The FCC website search engine has no information on Mr. Peck, perhaps because his service at FCC was in the early Hundt Chairmanship when the website was just coming into creation. (FCC alums recall that Hundt’s predecessor brought FCC touch tone phones to replace dial ones and a desktop computer system using VT-100 “smart terminal” clones that was obsolete upon arrival.) I recall speaking with Peck several times when he mysteriously came from The Hill to take a top job in the Managing Director’s Office. He seemed like a nice enough guy who asked a lot of good questions about FCC, although I can’t recall what topic I was working with him on.

The Republican criticism of the FCC Portals move often includes Peck as a bad guy as shown in this article from our local right wing free newspaper. However, when I was in the former Field Operations Bureau, now Enforcement Bureau, the most secret project I ever saw was covert measurements of new location for FCC headquarters that were made at the direction of the Chairman’s Office - involving multiple chairmen from both parties. The purpose of these measurements was to use FOB’s minimal radio monitoring capability at headquarters as an excuse to eliminate certain sites and favor others. So one had to know the spectrum characteristics of each site in order to “tilt” the RFP to favor/disfavor certain ones. This was a bipartisan game during the near 2 decade search for a new site after the Rosslyn site (later leased to USA Today, which has since moved elsewhere) went down during the early Reagan Administration.

Mr. Peck was an example of politically connected people who were cycled through high FCC management positions to groom them for higher positions in other agencies. This has also been a bipartisan practice at “independent” FCC to do such favors for whoever is in the White House and has further muddied FCC management capability and the lowered the morale of well motivated career civil servants.

On the 2nd point, readers may recall that the dismal state of the FCC Inspector General’s office for the past decade or so has been a recurring theme. The GSA scandal was uncovered by GSA’s Inspector General. Both the GSA IG and FCC’s IG have the same exact basic responsibility: They are both obligated by 5 USC App. 4(a)(2)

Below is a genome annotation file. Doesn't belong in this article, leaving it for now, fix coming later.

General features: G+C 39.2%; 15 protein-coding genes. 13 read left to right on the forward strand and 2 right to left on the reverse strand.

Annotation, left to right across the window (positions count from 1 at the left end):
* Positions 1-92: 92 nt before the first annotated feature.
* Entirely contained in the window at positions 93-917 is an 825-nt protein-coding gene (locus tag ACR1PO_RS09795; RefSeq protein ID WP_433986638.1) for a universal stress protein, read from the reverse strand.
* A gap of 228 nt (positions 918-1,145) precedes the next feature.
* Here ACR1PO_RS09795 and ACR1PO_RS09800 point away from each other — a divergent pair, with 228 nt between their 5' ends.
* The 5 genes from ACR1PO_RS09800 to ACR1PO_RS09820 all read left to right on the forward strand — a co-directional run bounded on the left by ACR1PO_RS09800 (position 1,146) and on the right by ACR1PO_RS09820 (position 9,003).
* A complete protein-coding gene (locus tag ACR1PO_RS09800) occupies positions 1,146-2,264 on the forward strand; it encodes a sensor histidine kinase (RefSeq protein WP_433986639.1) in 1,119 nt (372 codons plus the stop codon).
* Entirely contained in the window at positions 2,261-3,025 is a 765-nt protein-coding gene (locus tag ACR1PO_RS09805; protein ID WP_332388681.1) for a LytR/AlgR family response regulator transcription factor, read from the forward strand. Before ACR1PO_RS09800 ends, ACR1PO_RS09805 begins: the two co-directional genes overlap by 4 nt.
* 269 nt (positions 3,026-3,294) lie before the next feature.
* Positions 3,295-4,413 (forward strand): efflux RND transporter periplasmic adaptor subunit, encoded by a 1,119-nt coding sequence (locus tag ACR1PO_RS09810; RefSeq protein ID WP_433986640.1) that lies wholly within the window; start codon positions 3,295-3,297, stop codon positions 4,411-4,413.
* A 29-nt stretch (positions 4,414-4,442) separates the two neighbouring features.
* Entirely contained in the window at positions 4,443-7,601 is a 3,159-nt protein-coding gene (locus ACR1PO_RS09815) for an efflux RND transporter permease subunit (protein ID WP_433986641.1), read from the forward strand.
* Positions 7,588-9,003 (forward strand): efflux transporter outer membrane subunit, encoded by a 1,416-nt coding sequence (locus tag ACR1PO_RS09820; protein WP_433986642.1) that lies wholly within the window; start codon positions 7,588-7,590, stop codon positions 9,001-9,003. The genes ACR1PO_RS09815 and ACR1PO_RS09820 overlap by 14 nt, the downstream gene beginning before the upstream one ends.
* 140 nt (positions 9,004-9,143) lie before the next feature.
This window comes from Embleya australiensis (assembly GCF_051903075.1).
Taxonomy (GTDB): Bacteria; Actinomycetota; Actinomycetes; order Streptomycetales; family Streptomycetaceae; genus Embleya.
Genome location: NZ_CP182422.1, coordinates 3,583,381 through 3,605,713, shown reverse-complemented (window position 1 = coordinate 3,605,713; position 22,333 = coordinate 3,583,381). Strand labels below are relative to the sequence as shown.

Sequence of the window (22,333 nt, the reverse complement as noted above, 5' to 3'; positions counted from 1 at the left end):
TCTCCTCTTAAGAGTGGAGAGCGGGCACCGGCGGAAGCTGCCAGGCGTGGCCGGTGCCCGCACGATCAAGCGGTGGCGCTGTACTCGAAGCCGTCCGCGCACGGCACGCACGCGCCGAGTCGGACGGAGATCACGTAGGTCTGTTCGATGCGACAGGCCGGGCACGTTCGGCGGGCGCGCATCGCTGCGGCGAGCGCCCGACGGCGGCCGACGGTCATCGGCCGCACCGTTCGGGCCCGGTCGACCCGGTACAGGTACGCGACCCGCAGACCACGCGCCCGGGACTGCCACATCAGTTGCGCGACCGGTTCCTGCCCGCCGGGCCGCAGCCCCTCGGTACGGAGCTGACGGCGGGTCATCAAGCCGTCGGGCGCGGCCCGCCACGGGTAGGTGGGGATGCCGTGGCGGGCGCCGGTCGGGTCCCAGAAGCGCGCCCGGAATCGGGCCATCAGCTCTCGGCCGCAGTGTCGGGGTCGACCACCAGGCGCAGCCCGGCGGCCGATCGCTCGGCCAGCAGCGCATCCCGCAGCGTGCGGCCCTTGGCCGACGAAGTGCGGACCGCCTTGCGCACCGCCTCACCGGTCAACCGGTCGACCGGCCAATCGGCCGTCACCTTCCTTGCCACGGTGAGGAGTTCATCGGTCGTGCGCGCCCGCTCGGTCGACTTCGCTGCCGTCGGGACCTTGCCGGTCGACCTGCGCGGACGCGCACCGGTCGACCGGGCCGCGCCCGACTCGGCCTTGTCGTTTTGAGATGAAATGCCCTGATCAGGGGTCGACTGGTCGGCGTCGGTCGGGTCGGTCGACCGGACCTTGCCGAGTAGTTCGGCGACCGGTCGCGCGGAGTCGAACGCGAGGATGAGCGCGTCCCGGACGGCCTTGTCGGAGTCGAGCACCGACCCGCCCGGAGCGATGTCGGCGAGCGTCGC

to review existing and proposed legislation and regulations relating to programs and operations of such establishment and to make recommendations in the semiannual reports required by section 5 (a) concerning the impact of such legislation or regulations on the economy and efficiency in the administration of programs and operations administered or financed by such establishment...

The only difference is that the FCC IG is appointed by the Commission upon recommendation by the Chairman and the GSA IG, like most major agency IGs is appointed by the President with Senate confirmation. But the obligations are the same.

While the current FCC IG is not an 8th Floor intimate like all his predecessors, he has chosen to continue their practice of focusing almost entirely on external fraud issues involving the Universal Service Fund that are within his charter and avoiding issues of internal FCC operations that would appear to be required by 5 USC App. 4(a)(2) but which might be embarrassing to the 8th Floor. Thus do not expect any IG reports on what were the root causes of the GPS/LightSquared flap or the Channel 51 controversy. A functional IG could help FCC learn from the past, but this seems unlikely to happen soon. So if FCC had a GSA-like scandal, the FCC IG would never be the one to reveal it. (Actually, FCC discretionary appropriation - the amount in excess of fixed costs such as salaries and rent -is so small that FCC could never spend as much money as GSA did.)